Let's talk about the "D word" in marriages. (Divorce)
While it's true that some couples can resolve conflict without every bringing up the D word, others aren't so fortunate.
What do you do if your partner brings up the D word?
Let's take a look at what that word usually really means during active conflict in a relationship.
In the vast majority of cases, when the D word is first brought up it's in the heat of an intense argument, and the person that says it is really saying "I can't take this anymore. I am completely overwhelmed and can't figure out a solution other than possibly to leave each other."
You can think of the D word as your partner waving a white flag and letting you know that this thought has now crossed their mind, and may have actually been on their mind for awhile.
It's definitely a show stopper, or at least it should be.
If your partner brings up the D word in the heat of an argument, recognize that things have gone too far and productive communication is not taking place. Saying that word in anger is a
good sign that your partner is flooded. The Gottman Institute of Seattle Washington describes this as being physically and emotionally upset. They refer to it as a "highjacking of one's nervous system" to the point that adrenaline is now driving the person's reactions as opposed to logical, rational thought.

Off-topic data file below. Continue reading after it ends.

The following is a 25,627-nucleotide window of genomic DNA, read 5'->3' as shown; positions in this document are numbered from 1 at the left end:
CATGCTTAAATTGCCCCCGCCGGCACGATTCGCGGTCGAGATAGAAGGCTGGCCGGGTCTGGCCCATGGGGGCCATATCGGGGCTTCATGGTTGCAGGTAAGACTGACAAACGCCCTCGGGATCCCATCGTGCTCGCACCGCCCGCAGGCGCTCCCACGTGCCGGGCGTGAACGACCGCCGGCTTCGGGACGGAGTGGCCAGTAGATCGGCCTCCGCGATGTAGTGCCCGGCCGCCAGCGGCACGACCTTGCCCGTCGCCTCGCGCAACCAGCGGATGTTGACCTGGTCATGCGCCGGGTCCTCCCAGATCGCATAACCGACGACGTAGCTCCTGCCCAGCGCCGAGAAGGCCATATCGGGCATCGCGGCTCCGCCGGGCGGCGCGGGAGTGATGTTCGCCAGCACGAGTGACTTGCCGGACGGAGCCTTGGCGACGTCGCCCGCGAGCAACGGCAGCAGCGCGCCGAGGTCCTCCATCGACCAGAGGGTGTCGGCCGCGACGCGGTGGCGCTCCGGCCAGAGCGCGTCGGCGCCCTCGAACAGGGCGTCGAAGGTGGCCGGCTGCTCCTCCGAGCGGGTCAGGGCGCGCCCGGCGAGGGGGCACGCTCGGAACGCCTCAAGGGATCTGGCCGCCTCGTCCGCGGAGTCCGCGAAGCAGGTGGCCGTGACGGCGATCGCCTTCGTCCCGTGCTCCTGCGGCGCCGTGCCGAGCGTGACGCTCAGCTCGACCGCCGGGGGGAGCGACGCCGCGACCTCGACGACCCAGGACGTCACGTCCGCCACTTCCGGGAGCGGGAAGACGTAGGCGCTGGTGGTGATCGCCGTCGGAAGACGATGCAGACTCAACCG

The D bomb is akin to a nuclear attack in an argument. It's appearing to say "I quit. I won't live like this." because the pain of the conflict has become so intense that the D bomber feels like they have no other choice but to throw this out there.
It can also be a learned behavior, if for example, you observed your parents tossing that word around on a regular basis. You may have opened your mouth and "found yourself talking just like your mother or father" and that in itself can be a sobering moment.
Our recommendation is to avoid the D word in arguments, and express your own feelings and needs instead. Recognize that you or your partner need to go to your separate corners and give yourselves time to calm down.
Also pay attention to this cry for help. It's easy to perceive your partner as threatening you with abandonment when this word is said. Instead of allowing it to trigger a fear reaction in you, use the opportunity to realize that not only have things gotten out of hand, the current communication has to cease because it's destructive, not constructive.
Every couple will experience conflict. It's the way it's handled that makes the difference.
Kathleen Anderson, LMHC LLC
copyright 2022 all rights reserved